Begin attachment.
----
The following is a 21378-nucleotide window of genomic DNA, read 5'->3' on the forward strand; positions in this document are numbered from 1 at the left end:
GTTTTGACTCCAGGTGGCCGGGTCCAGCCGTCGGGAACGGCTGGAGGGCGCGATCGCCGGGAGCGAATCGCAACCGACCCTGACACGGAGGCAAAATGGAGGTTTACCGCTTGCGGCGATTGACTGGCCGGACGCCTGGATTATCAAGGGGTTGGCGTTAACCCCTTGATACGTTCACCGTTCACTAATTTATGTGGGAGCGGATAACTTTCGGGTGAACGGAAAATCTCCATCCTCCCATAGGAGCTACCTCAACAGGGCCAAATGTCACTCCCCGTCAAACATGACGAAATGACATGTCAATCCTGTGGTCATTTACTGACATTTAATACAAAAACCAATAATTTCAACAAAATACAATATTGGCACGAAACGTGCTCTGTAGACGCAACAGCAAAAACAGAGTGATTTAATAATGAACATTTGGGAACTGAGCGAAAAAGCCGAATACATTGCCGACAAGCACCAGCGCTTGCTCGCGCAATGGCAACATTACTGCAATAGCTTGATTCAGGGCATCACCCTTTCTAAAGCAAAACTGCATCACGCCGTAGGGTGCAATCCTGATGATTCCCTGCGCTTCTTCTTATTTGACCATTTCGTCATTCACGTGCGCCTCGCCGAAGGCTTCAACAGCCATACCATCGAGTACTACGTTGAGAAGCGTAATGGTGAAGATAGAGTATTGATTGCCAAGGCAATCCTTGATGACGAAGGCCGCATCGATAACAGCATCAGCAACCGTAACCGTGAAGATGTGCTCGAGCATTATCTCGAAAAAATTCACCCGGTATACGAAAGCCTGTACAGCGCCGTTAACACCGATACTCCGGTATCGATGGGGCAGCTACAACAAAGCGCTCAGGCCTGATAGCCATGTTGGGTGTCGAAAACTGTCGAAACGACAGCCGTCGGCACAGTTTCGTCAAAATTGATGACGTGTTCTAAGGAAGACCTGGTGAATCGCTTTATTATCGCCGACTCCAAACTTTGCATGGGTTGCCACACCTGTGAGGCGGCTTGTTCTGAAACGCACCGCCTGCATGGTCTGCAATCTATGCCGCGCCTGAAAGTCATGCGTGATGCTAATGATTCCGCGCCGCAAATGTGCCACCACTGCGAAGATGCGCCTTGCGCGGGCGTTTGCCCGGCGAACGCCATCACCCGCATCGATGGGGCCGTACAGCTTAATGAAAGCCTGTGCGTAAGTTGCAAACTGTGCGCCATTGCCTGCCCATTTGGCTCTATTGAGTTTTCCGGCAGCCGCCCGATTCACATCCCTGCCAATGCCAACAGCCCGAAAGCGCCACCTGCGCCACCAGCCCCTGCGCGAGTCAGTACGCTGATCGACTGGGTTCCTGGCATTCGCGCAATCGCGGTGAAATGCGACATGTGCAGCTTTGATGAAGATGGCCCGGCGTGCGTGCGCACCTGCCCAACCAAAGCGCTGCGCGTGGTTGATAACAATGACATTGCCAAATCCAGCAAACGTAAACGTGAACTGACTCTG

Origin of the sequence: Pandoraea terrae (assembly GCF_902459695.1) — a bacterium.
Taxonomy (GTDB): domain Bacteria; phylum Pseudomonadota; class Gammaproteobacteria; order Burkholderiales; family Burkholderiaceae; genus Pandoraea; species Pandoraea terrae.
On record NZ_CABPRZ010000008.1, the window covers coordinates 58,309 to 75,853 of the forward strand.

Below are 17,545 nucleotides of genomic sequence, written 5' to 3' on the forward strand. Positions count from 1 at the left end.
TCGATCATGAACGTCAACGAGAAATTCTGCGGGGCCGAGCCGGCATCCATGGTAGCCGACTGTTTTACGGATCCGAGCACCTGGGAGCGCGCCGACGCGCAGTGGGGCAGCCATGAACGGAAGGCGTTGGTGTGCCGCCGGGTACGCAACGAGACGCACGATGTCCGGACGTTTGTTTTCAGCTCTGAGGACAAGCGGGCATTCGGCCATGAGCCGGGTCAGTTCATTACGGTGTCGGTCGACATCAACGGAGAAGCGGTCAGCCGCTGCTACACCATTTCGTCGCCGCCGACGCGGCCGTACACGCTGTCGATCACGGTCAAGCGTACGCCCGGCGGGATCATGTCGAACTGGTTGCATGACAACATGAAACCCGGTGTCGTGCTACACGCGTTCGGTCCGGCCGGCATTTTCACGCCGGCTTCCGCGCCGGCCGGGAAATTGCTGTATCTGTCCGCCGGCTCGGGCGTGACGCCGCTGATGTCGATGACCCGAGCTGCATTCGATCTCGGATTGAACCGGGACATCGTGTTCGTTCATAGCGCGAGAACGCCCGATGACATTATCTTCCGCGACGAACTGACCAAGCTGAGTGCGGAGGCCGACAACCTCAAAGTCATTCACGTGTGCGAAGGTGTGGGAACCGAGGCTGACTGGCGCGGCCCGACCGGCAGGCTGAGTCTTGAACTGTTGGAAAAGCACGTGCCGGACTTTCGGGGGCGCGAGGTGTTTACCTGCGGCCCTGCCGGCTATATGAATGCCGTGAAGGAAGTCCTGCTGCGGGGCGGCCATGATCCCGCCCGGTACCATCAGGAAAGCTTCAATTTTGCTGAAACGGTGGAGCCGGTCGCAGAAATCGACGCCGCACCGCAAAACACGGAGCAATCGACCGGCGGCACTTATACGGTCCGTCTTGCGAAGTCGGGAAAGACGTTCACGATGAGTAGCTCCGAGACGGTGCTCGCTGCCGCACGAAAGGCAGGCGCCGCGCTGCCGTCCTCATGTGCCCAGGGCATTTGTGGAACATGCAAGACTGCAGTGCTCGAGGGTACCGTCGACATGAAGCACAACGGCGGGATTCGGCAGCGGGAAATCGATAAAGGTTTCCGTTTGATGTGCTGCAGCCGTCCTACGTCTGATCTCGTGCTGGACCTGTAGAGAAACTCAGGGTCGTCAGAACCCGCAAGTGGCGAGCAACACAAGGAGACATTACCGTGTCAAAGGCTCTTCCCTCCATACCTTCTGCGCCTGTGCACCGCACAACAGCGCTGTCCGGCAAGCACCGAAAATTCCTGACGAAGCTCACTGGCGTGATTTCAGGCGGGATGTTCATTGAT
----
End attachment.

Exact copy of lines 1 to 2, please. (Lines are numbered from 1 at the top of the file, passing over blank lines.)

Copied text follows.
The following is a 21378-nucleotide window of genomic DNA, read 5'->3' on the forward strand; positions in this document are numbered from 1 at the left end:
GTTTTGACTCCAGGTGGCCGGGTCCAGCCGTCGGGAACGGCTGGAGGGCGCGATCGCCGGGAGCGAATCGCAACCGACCCTGACACGGAGGCAAAATGGAGGTTTACCGCTTGCGGCGATTGACTGGCCGGACGCCTGGATTATCAAGGGGTTGGCGTTAACCCCTTGATACGTTCACCGTTCACTAATTTATGTGGGAGCGGATAACTTTCGGGTGAACGGAAAATCTCCATCCTCCCATAGGAGCTACCTCAACAGGGCCAAATGTCACTCCCCGTCAAACATGACGAAATGACATGTCAATCCTGTGGTCATTTACTGACATTTAATACAAAAACCAATAATTTCAACAAAATACAATATTGGCACGAAACGTGCTCTGTAGACGCAACAGCAAAAACAGAGTGATTTAATAATGAACATTTGGGAACTGAGCGAAAAAGCCGAATACATTGCCGACAAGCACCAGCGCTTGCTCGCGCAATGGCAACATTACTGCAATAGCTTGATTCAGGGCATCACCCTTTCTAAAGCAAAACTGCATCACGCCGTAGGGTGCAATCCTGATGATTCCCTGCGCTTCTTCTTATTTGACCATTTCGTCATTCACGTGCGCCTCGCCGAAGGCTTCAACAGCCATACCATCGAGTACTACGTTGAGAAGCGTAATGGTGAAGATAGAGTATTGATTGCCAAGGCAATCCTTGATGACGAAGGCCGCATCGATAACAGCATCAGCAACCGTAACCGTGAAGATGTGCTCGAGCATTATCTCGAAAAAATTCACCCGGTATACGAAAGCCTGTACAGCGCCGTTAACACCGATACTCCGGTATCGATGGGGCAGCTACAACAAAGCGCTCAGGCCTGATAGCCATGTTGGGTGTCGAAAACTGTCGAAACGACAGCCGTCGGCACAGTTTCGTCAAAATTGATGACGTGTTCTAAGGAAGACCTGGTGAATCGCTTTATTATCGCCGACTCCAAACTTTGCATGGGTTGCCACACCTGTGAGGCGGCTTGTTCTGAAACGCACCGCCTGCATGGTCTGCAATCTATGCCGCGCCTGAAAGTCATGCGTGATGCTAATGATTCCGCGCCGCAAATGTGCCACCACTGCGAAGATGCGCCTTGCGCGGGCGTTTGCCCGGCGAACGCCATCACCCGCATCGATGGGGCCGTACAGCTTAATGAAAGCCTGTGCGTAAGTTGCAAACTGTGCGCCATTGCCTGCCCATTTGGCTCTATTGAGTTTTCCGGCAGCCGCCCGATTCACATCCCTGCCAATGCCAACAGCCCGAAAGCGCCACCTGCGCCACCAGCCCCTGCGCGAGTCAGTACGCTGATCGACTGGGTTCCTGGCATTCGCGCAATCGCGGTGAAATGCGACATGTGCAGCTTTGATGAAGATGGCCCGGCGTGCGTGCGCACCTGCCCAACCAAAGCGCTGCGCGTGGTTGATAACAATGACATTGCCAAATCCAGCAAACGTAAACGTGAACTGACTCTG